Roger Hajjar, MD, the director of the Mass General Brigham Gene and Cell Therapy Institute, spoke about his presentation on gene therapy for cardiologists at AHA’s 2023 Scientific Sessions.
Gene therapies have been evaluated for cardiac disease indications for over 20 years. Despite this robust research, gene therapy remains a novel modality in the field, and more work is needed.
With this in mind, Roger Hajjar, MD, the director of the Mass General Brigham Gene and Cell Therapy Institute, gave a talk entitled, “The Quest to Overcome the Challenges in Cardiac Gene Therapy,” at the American Heart Association’s (AHA) Scientific Sessions 2023, held November 10-13 in Philadelphia, Pennsylvania. In his talk, he emphasized the potential of gene therapy to treat a surprising variety of cardiac indications but stressed the need for the continued development of new cardiotropic vector types in order to ensure optimal safety and efficacy. Following the presentation, CGTLive™ spoke with Hajjar to learn more about the challenges and potential benefits of bringing gene therapy to cardiology.
Roger Hajjar, MD: [Cases of] cardiac diseases continue to increase in number in the US and European Union. Even though we've made great strides in terms of pharmacological treatment and device therapies there continues to be a big unmet need for a large number of patients, who when diagnosed with congestive heart failure have a 5-year survival of 50% or less. The need for novel therapies has always been there.
Gene therapy, which is usually used for monogenic or inherited diseases, has been applied in the cardiac field for now over 20 years. It first started with patients with ischemic heart disease, where attempts were made using plasmids or adenovirus vectors to induce new vessel growth. That was followed a few years later with novel vectors, such as adeno-associated vectors, where injection down the coronary arteries was attempted in multiple clinical trials to revive the failing heart.
After maybe 20 years of work, and failures and successes that have been associated with cardiac gene therapy, we are now at the cusp of a new era where cardiac gene therapy is utilizing novel vectors that have been discovered and developed over the last 10 years. These are much more specific to the heart and minimally invasive techniques [are used] to deliver these vectors to the heart. The applications are going to be in different areas, including common diseases like congestive heart failure; and that includes heart failure with reduced ejection fraction, heart failures with preserved ejection fraction, and ischemic heart disease. There is also a lot of promise in monogenic and inherited cardiomyopathies, where focusing on 1 specific gene that's dysregulated can improve the lives of patients who are affected with these monogenic diseases. In addition, cardiac regeneration utilizing gene therapy approaches will also come to the fore in the next few years. There's a lot of excitement in the cardiac field for gene therapy and gene-editing to produce tangible results for a large patient population.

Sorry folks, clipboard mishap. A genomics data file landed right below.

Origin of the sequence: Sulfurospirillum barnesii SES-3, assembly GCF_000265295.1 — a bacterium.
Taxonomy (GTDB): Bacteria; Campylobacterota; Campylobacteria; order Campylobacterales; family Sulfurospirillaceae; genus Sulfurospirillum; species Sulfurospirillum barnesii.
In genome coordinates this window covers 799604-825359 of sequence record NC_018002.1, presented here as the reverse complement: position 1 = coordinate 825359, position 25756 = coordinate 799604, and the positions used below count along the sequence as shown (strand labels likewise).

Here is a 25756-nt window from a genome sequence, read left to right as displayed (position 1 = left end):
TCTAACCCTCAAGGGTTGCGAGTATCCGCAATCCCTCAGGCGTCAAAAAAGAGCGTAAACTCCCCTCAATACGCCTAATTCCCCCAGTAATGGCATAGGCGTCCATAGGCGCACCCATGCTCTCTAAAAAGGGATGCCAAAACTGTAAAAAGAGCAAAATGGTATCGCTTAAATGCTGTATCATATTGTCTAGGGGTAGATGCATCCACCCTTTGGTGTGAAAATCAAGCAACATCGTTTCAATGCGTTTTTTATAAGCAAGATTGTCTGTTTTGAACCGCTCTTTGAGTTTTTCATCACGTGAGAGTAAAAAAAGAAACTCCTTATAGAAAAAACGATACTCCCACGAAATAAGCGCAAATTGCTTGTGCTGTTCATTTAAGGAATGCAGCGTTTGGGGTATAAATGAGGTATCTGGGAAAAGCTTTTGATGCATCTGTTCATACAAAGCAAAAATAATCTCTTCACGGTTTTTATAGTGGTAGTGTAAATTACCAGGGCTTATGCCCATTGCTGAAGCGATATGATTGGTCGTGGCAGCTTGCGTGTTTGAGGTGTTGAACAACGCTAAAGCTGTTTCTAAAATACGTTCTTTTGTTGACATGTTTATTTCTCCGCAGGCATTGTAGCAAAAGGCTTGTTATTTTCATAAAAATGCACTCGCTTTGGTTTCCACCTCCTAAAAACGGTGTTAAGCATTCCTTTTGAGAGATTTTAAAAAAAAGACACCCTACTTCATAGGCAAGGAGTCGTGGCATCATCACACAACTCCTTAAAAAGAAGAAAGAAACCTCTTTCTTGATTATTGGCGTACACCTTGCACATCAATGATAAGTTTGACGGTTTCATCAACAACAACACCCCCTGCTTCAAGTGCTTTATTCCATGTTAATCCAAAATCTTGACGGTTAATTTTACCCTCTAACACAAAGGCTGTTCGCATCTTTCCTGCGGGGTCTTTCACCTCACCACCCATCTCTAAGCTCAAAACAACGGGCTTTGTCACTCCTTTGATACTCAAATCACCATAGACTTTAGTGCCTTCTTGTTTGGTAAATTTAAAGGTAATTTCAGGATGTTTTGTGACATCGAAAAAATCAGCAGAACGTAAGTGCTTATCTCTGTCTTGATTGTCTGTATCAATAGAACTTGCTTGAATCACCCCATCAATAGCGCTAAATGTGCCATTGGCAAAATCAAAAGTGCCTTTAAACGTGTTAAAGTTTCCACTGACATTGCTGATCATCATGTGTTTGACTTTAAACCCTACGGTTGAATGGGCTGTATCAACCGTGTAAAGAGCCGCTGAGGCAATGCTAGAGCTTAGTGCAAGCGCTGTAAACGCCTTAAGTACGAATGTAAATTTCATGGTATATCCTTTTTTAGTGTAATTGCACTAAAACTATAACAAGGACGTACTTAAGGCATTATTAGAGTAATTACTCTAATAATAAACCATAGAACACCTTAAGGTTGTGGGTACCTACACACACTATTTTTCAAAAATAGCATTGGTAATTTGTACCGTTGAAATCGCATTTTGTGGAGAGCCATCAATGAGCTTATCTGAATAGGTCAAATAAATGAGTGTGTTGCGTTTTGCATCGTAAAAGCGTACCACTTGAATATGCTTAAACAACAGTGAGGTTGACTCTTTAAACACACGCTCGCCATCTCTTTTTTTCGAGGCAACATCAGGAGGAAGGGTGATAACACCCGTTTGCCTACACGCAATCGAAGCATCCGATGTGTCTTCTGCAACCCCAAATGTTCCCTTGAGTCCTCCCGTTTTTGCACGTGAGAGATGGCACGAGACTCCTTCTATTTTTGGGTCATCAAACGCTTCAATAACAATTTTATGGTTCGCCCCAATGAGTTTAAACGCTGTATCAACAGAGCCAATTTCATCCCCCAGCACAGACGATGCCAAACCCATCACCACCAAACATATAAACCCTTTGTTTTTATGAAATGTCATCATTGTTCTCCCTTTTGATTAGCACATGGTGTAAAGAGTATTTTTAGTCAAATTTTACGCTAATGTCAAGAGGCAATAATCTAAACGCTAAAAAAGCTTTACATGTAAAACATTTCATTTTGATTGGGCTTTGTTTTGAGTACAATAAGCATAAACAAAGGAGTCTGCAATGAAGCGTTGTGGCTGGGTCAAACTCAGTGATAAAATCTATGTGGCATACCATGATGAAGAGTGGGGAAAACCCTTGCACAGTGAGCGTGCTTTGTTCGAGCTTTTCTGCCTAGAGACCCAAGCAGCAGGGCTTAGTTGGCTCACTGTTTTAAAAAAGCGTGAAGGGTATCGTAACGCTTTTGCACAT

I think beyond giving a history of cardiac gene therapy in the last 20 years, the presentation focused on novel vectors that are emerging. Adeno-associated vectors have been kind of the mainstay over the last 10 to 15 years in cardiac gene therapy, but we're seeing the evolution of novel capsules that are much more targeted to the heart and the detarget the liver, lung, and other tissues so there's less issues in these novel capsids with safety. The presentation also focused on other novel vectors such as modified RNA, which was used for the vaccines, and circular RNA, which is a novel type of RNA that has sustained expression. These vectors are really going to open up more avenues in the next few years to treating cardiac disorders.
Furthermore, the presentation also examined modes of delivery to the heart. These are either intravenous delivery (systemic delivery), which requires a higher dose of the vectors; or intracoronary delivery, which requires a minimally invasive procedure—that's a cardiac catheterization, which is quite routine in the cardiology practice—that goes straight to the coronary arteries and delivers down those coronary arteries.
We focused also on the safety of these vectors. It's very clear that the higher the dose, the more safety issues there are. We've seen in extracardiac trials, there's been a lot of adverse events based on the massive doses that have to be given with adeno-associated virus vectors. With the emergence of novel, more cardiotropic vectors, and minimally invasive techniques to deliver locally, we are now able to deliver much lower amounts of vector—100 times less. That will basically allow us to have a safer vector when we deliver these next generation capsids. That was really important to convey because at this point, with these very large amounts of vector that are being delivered, we do have a limit in terms of the safety issue. That needs to be overcome with development of these novel, more cardiac-targeted capsids.
This transcript has been edited for clarity.